Reducing the chance of lead in your home drinking water

Initially I had considered not writing about the Flint lead-water crisis. As soon as the media took hold of it, the story of the poisoned drinking water was everywhere–from Facebook to CNN to local news: wherever I turn, I see it. 

But hearing about it so much is not such a bad thing. It’s a clear reminder of how very important safety is when discussing clean drinking water. The problem with Flint, Michigan, is that the damage has already been done. The lead pipes have long since leached lead from acidic water (with dangerous levels of lead being discovered in April 2014, and a state of emergency not announced until nearly 2 years later) and the community of Flint is left wondering who will be held responsible.

“What could have been done differently?” the community is likely wondering. Unfortunately for the population of Flint, it’s too late to do anything about the lead that was already in their water.  In the case of Flint, Michigan, lead-poisoning in the water was a wide-spread issue. However, often times lead in water is a much more localized issues–such as an old school or old homes. So, what are precautions you can take as an individual?

“Heating or boiling your water will not remove lead.” -CDC 

If you live in an older home, consider the acidity of your water. The more acidic it is, (lower PH) the likelier your galvanized pipes will leach lead.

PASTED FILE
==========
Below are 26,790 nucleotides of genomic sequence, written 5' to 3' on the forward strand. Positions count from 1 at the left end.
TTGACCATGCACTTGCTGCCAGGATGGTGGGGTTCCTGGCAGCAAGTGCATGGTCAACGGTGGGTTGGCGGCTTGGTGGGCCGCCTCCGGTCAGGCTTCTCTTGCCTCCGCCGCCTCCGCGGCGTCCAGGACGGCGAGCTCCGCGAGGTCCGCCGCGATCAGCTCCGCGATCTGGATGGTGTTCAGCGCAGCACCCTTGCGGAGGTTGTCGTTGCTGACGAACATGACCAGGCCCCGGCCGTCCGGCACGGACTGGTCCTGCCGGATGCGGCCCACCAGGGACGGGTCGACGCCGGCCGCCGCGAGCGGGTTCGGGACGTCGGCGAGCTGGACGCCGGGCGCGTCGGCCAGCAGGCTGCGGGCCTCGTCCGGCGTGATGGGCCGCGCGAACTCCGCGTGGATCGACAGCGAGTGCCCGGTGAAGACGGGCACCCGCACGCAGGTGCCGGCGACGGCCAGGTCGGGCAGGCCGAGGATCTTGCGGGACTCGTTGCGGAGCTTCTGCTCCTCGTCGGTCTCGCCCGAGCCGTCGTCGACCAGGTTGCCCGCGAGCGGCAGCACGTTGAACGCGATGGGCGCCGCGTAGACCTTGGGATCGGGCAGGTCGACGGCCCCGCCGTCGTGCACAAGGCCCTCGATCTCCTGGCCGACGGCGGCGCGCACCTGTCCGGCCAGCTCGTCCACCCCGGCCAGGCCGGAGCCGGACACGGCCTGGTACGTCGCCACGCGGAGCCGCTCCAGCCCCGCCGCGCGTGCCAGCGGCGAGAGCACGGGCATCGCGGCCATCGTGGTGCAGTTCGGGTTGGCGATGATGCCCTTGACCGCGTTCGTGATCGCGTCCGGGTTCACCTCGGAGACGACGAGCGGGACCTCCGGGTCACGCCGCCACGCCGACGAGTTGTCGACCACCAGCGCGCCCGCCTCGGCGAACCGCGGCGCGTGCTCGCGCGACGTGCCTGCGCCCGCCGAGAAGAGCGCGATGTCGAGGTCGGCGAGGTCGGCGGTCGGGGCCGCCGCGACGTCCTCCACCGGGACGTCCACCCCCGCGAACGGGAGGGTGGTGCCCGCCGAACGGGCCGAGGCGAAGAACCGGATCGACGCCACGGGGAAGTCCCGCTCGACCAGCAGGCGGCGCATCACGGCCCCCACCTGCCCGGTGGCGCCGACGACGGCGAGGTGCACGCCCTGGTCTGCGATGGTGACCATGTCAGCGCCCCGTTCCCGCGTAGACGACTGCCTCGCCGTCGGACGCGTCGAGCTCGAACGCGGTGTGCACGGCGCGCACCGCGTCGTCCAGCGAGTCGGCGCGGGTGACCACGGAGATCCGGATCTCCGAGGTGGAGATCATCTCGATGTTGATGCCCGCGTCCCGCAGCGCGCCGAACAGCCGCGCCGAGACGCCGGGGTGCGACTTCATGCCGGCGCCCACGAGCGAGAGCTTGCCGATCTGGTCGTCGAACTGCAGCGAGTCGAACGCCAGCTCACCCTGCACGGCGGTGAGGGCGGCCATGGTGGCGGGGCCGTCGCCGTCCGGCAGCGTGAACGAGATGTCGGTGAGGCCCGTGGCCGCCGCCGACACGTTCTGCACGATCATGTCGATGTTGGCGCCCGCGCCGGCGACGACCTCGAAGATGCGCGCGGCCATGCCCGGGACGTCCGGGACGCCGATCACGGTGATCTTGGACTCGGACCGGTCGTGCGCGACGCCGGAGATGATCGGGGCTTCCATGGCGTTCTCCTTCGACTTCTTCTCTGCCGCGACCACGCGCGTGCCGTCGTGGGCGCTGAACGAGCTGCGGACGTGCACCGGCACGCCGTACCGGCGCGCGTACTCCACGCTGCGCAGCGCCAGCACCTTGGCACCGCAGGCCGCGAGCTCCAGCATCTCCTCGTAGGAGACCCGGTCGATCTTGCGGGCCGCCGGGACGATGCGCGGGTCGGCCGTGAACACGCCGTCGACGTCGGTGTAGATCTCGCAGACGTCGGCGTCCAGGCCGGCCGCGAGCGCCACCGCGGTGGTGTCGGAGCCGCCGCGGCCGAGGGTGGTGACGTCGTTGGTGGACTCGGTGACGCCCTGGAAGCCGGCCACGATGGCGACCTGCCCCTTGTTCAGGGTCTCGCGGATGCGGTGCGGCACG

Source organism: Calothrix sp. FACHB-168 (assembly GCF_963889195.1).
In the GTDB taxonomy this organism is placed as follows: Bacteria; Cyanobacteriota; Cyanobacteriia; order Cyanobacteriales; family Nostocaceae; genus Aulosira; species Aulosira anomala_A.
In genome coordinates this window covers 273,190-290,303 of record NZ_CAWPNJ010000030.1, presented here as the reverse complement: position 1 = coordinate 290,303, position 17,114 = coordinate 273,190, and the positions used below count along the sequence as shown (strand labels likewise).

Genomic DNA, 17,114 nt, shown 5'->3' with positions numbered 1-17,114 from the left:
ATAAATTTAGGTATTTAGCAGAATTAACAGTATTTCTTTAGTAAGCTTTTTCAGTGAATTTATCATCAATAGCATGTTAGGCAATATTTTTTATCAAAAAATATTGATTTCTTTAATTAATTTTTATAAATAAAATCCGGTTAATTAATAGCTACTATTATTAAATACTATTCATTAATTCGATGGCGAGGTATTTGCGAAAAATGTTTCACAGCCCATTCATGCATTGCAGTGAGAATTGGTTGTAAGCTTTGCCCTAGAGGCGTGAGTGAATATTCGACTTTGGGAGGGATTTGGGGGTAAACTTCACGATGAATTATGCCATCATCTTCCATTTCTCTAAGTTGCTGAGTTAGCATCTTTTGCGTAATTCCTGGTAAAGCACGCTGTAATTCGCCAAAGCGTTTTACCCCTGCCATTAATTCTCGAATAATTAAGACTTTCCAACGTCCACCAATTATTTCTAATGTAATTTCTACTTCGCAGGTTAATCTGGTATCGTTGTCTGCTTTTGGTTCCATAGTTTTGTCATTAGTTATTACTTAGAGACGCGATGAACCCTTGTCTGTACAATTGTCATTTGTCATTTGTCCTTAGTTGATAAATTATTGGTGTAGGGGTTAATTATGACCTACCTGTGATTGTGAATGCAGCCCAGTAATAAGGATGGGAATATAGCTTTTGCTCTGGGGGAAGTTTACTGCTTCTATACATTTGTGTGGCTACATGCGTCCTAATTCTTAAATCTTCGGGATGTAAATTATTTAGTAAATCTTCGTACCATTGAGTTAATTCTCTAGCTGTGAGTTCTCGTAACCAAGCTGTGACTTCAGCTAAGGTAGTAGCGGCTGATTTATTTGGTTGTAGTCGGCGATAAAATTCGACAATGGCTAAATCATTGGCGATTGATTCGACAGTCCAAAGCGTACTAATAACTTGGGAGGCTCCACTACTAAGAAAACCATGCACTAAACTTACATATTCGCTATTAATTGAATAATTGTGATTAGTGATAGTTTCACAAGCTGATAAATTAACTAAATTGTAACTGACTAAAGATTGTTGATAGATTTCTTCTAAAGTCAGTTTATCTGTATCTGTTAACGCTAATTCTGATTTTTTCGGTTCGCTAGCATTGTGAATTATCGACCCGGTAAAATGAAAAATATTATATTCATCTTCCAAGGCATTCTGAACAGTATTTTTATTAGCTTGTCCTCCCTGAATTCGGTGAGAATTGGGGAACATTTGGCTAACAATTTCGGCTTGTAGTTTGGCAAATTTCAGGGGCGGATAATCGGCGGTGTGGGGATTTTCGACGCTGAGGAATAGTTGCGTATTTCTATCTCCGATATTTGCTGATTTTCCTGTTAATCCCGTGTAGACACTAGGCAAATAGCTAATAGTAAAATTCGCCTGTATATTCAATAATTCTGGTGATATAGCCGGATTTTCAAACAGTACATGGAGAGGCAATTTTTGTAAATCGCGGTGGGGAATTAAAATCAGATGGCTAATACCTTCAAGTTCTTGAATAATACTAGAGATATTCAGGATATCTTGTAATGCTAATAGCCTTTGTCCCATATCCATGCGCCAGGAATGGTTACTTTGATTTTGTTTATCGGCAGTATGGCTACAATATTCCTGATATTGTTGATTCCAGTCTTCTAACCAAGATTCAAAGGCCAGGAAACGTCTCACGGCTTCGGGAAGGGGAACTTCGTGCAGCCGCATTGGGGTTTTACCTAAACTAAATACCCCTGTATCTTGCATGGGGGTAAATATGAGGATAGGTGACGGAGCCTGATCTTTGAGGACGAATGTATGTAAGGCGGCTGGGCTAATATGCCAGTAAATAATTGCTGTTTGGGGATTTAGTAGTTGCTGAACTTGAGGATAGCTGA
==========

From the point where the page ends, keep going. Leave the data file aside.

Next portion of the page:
Consider flushing older taps with cold water for a full minute before using the water for drinking or cooking if the water hasn’t been turned on in several hours. Choose to not use hot tap water for drinking or cooking as it’s likelier for hot water to erode the pipes. It’s safe to use this water for cleaning or washing clothes. Consider that boiling water will not remove lead from the drinking water though.

Other steps you can take on a personal level might include reaching out to an EPA approved certified drinking-water laboratories, if you suspect there may be something wrong with your drinking water. 

If you have one faucet that for some reason has galvanized pipes that you are more concerned about (such as the kitchen faucet) you can consider certain water treatment methods specifically designed to remove lead. These include reverse osmosis and carbon filters–these work on a one-per-faucet method, so it may not be a long-term solution.

In short, being aware of where your water lands as far as drink-ability helps reduce any chance of pollution of lead or other negative water contaminants.  After all, with knowledge comes power–and in this case, that’s incredibly important.

Reducing the chance of lead in your home drinking water

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